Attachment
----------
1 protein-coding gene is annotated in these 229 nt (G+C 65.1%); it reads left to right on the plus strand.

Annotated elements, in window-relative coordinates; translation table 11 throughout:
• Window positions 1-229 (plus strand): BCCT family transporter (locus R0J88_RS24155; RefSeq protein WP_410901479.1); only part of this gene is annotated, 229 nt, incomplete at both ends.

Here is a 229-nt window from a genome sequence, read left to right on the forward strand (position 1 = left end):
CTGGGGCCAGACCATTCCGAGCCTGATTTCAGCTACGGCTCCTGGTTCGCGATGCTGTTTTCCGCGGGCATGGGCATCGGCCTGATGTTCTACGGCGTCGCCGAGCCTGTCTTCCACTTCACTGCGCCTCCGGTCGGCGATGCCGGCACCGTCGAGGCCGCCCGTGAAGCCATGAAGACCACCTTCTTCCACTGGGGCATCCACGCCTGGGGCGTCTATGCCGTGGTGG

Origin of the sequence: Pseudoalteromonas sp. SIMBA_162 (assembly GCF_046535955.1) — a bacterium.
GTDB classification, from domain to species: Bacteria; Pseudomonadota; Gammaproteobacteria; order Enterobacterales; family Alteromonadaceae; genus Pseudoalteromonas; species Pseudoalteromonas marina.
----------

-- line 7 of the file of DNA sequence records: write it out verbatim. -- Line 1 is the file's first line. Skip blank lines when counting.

GTDB classification, from domain to species: Bacteria; Pseudomonadota; Gammaproteobacteria; order Enterobacterales; family Alteromonadaceae; genus Pseudoalteromonas; species Pseudoalteromonas marina.